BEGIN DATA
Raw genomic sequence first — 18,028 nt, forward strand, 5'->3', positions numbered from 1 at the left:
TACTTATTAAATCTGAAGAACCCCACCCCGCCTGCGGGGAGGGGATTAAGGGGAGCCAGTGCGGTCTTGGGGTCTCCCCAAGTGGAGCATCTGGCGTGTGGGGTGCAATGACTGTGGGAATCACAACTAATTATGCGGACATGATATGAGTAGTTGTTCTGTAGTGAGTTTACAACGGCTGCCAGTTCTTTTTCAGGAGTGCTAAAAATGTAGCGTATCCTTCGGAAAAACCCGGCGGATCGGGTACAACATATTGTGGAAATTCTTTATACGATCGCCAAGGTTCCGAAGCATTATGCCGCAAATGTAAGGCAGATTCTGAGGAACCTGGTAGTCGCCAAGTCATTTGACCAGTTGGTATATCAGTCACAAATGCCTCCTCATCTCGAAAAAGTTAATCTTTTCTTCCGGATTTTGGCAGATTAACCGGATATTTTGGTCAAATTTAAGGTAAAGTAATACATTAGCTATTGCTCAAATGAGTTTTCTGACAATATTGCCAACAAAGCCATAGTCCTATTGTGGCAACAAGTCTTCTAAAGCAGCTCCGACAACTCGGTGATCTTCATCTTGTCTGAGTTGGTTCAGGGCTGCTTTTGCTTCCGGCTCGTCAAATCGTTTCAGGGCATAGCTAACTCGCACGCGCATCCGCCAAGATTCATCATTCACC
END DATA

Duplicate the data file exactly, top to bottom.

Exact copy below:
Raw genomic sequence first — 18,028 nt, forward strand, 5'->3', positions numbered from 1 at the left:
TACTTATTAAATCTGAAGAACCCCACCCCGCCTGCGGGGAGGGGATTAAGGGGAGCCAGTGCGGTCTTGGGGTCTCCCCAAGTGGAGCATCTGGCGTGTGGGGTGCAATGACTGTGGGAATCACAACTAATTATGCGGACATGATATGAGTAGTTGTTCTGTAGTGAGTTTACAACGGCTGCCAGTTCTTTTTCAGGAGTGCTAAAAATGTAGCGTATCCTTCGGAAAAACCCGGCGGATCGGGTACAACATATTGTGGAAATTCTTTATACGATCGCCAAGGTTCCGAAGCATTATGCCGCAAATGTAAGGCAGATTCTGAGGAACCTGGTAGTCGCCAAGTCATTTGACCAGTTGGTATATCAGTCACAAATGCCTCCTCATCTCGAAAAAGTTAATCTTTTCTTCCGGATTTTGGCAGATTAACCGGATATTTTGGTCAAATTTAAGGTAAAGTAATACATTAGCTATTGCTCAAATGAGTTTTCTGACAATATTGCCAACAAAGCCATAGTCCTATTGTGGCAACAAGTCTTCTAAAGCAGCTCCGACAACTCGGTGATCTTCATCTTGTCTGAGTTGGTTCAGGGCTGCTTTTGCTTCCGGCTCGTCAAATCGTTTCAGGGCATAGCTAACTCGCACGCGCATCCGCCAAGATTCATCATTCACC